Church AIDS work makes a difference

By Linda Bloom

In rural Zimbabwe, there is not much relief—physically or emotionally—for those dying from the complications of HIV/AIDS.
But, by training nurses at United Methodist-related Mutambara Hospital and other hospitals, as well as educating volunteer community caregivers in hospice skills, the Foundation for Hospices in Sub-Saharan Africa is making a difference.

That project is among the 155 projects in 33 countries receiving $527,165 in grants from the United Methodist Global AIDS Fund in 2009. The United Methodist Committee on Relief (UMCOR) administers the fund.

The Rev. Don Messer and other members of the denomination’s Global AIDS Fund Committee are proud of that accomplishment. However, donations to the fund have dropped from a high of $977,541 in 2007 to $395,851 last year, with receipts even lower as of July 2010.

While the church alone cannot solve the HIV/AIDS crisis, Messer pointed out, its participation is essential.

Lighten the burden. The committee hopes to rejuvenate denominational interest in HIV/AIDS mission work with its third international conference on the subject. “Lighten the Burden III,” set for October 14-16 in Dallas, will offer participants the opportunity to discuss how to work “towards an AIDS-free world.”

Dallas was chosen as a way to attract participants from the Hispanic community and highlight the concern over growing HIV infection rates among Hispanic and African-American women in the United States, says Patricia Magyar, an executive with UMCOR Health.
Magyar senses a call from the denomination’s annual conferences for more educational tools to help them respond to the pandemic. Such information sharing will be part of the conference. “The hope is to re-energize and re-charge,” she added.

Messer believes the speakers—who include an African theologian, a U.N. expert, two United Methodist leaders and, possibly, the director of the White House Office of National AIDS Policy—“can motivate us to see that clearly we are responding from the call of Christ.”

Etta Mae Mutti, the wife of retired Bishop Fritz Mutti, also will share in a workshop session her experiences of having lost two of her three sons to AIDS.

Maureen Vetter, a member of Trinity United Methodist Church in Grand Island, Nebraska, has found inspiration from Etta Mae and Fritz Mutti, as well as the stories she heard from local caseworkers dealing with people with HIV/AIDS.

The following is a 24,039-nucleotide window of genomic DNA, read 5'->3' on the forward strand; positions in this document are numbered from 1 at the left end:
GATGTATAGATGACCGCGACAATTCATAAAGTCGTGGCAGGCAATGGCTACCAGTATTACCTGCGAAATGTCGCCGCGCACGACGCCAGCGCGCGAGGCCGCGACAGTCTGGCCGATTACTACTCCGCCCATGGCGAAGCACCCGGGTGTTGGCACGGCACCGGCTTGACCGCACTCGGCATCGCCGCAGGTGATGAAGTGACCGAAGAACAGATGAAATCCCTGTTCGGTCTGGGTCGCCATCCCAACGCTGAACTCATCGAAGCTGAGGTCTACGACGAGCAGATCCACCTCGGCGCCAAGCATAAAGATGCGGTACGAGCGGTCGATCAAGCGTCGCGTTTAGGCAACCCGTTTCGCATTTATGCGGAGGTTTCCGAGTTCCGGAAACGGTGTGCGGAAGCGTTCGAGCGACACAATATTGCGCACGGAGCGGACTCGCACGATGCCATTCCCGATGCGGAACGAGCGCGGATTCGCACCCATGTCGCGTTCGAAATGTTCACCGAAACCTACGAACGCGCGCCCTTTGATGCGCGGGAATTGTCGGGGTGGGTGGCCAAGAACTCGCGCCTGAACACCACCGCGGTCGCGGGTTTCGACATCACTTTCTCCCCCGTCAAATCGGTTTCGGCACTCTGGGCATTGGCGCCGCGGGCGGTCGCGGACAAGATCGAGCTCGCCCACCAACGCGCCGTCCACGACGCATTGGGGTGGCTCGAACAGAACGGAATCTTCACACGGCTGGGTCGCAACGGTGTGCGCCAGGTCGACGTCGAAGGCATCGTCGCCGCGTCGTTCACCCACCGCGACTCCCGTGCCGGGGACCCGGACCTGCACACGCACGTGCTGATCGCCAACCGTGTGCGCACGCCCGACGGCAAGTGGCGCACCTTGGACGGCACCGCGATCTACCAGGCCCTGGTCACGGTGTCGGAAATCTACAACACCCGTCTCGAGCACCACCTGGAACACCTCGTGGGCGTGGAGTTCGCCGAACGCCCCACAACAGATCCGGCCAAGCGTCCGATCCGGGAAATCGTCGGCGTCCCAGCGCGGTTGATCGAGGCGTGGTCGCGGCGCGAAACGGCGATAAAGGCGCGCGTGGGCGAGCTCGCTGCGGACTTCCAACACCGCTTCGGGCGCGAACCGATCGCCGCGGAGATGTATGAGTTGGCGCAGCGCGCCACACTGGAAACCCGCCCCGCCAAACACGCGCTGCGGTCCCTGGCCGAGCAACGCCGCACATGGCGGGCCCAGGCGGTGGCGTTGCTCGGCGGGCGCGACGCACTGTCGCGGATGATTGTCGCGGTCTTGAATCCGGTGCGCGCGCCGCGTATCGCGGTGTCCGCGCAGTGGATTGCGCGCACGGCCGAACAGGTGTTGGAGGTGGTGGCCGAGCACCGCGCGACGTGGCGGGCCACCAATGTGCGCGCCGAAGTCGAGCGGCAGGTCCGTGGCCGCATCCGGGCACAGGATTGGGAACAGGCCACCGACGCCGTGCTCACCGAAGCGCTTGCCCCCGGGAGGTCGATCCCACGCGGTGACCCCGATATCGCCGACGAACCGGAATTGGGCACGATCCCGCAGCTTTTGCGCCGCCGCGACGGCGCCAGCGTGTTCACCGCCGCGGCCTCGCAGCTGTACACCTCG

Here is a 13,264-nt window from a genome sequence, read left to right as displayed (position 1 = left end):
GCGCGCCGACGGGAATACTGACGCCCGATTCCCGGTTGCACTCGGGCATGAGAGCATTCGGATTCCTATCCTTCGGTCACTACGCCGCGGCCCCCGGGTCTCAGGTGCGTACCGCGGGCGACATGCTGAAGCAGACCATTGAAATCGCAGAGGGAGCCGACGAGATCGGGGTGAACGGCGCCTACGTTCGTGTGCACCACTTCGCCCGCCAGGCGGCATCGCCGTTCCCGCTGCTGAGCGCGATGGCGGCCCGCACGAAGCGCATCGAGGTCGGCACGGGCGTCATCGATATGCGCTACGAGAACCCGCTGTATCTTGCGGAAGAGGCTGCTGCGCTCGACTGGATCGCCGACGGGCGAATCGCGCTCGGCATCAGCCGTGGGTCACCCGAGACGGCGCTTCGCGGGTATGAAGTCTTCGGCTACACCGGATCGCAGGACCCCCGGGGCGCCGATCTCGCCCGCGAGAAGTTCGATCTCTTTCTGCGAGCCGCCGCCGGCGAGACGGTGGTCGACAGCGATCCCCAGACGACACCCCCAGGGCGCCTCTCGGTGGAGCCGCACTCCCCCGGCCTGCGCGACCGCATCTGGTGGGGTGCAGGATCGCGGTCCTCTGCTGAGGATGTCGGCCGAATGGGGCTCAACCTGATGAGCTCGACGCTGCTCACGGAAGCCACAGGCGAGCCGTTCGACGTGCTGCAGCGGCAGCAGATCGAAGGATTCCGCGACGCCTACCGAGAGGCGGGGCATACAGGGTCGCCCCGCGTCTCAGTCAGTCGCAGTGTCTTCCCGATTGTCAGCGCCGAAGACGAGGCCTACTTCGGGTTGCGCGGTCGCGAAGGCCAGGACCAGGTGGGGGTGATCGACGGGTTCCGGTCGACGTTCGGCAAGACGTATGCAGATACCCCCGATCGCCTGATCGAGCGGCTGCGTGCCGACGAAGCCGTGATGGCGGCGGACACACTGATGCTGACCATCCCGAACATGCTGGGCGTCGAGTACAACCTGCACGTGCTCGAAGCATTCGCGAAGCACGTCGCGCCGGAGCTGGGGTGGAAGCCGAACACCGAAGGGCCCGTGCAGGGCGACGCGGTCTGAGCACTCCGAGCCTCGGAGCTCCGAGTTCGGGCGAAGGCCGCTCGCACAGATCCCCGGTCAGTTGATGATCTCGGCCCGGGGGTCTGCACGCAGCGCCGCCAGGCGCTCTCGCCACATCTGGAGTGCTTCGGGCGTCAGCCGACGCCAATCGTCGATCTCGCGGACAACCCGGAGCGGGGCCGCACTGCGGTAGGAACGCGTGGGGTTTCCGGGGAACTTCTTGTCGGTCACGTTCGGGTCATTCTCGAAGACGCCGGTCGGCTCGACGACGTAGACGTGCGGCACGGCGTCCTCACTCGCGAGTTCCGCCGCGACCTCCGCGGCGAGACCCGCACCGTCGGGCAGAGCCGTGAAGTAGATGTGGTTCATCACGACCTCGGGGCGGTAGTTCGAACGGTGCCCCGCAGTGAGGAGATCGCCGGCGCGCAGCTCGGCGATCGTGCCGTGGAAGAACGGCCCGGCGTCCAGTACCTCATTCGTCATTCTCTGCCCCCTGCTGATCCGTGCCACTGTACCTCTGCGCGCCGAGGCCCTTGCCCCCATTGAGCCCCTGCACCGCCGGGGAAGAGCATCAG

One of the denomination’s “AIDS Ambassadors” organized through the United Methodist Board of Church and Society, Vetter knows of people coping with HIV/AIDS in silence. “I feel it is time for churches to start talking about HIV/AIDS and those struggling and ways we can reach out to others,” she said.

Messer—who has attended four international AIDS conferences, including this summer’s event in Vienna—finds acceptance of church involvement. “Increasingly, there’s been an openness by AIDS activists and government officials around the world to get the faith-based groups involved,” he said.

The Vienna conference, which drew almost 20,000 people, focused on human rights, understanding the scope of the pandemic in each nation, and “marshaling the resources to meet that need,” he added.

Messer, director of the Denver-based Center for the Church and Global AIDS, believes that creating or supporting such resources is the type of action that any local church or individual member can take.

Phil DiSorbo, whose organization runs the hospice project in Zimbabwe, certainly depends on such support. “Many people would like to turn their backs on the suffering, especially in tough economic times,” he pointed out.

But “the church needs to be in the forefront,” DiSorbo declared, not only addressing HIV/AIDS, but also the social justice, health care, gender inequality, and child abuse issues related to poverty and disease.  “It’s our calling.”

Linda Bloom is a United Methodist News Service multimedia reporter based in New York.